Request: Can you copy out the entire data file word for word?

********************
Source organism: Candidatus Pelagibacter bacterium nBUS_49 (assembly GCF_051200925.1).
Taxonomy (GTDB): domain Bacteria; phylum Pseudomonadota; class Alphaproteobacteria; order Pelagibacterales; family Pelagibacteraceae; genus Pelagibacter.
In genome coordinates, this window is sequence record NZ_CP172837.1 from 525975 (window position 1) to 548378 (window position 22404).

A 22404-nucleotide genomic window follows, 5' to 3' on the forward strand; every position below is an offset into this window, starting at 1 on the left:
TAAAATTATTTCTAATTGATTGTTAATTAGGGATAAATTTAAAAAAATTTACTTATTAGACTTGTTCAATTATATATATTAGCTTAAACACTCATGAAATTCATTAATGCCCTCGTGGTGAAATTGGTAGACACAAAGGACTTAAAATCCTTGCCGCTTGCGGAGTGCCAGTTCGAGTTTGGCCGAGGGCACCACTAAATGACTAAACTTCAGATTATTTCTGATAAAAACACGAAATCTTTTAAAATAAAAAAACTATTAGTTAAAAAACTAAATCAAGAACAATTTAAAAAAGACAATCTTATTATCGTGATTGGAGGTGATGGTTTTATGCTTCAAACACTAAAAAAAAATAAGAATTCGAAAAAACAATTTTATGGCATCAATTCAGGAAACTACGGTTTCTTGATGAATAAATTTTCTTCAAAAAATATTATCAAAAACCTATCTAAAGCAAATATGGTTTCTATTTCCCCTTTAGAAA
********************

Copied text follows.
Source organism: Candidatus Pelagibacter bacterium nBUS_49 (assembly GCF_051200925.1).
Taxonomy (GTDB): domain Bacteria; phylum Pseudomonadota; class Alphaproteobacteria; order Pelagibacterales; family Pelagibacteraceae; genus Pelagibacter.
In genome coordinates, this window is sequence record NZ_CP172837.1 from 525975 (window position 1) to 548378 (window position 22404).

A 22404-nucleotide genomic window follows, 5' to 3' on the forward strand; every position below is an offset into this window, starting at 1 on the left:
TAAAATTATTTCTAATTGATTGTTAATTAGGGATAAATTTAAAAAAATTTACTTATTAGACTTGTTCAATTATATATATTAGCTTAAACACTCATGAAATTCATTAATGCCCTCGTGGTGAAATTGGTAGACACAAAGGACTTAAAATCCTTGCCGCTTGCGGAGTGCCAGTTCGAGTTTGGCCGAGGGCACCACTAAATGACTAAACTTCAGATTATTTCTGATAAAAACACGAAATCTTTTAAAATAAAAAAACTATTAGTTAAAAAACTAAATCAAGAACAATTTAAAAAAGACAATCTTATTATCGTGATTGGAGGTGATGGTTTTATGCTTCAAACACTAAAAAAAAATAAGAATTCGAAAAAACAATTTTATGGCATCAATTCAGGAAACTACGGTTTCTTGATGAATAAATTTTCTTCAAAAAATATTATCAAAAACCTATCTAAAGCAAATATGGTTTCTATTTCCCCTTTAGAAA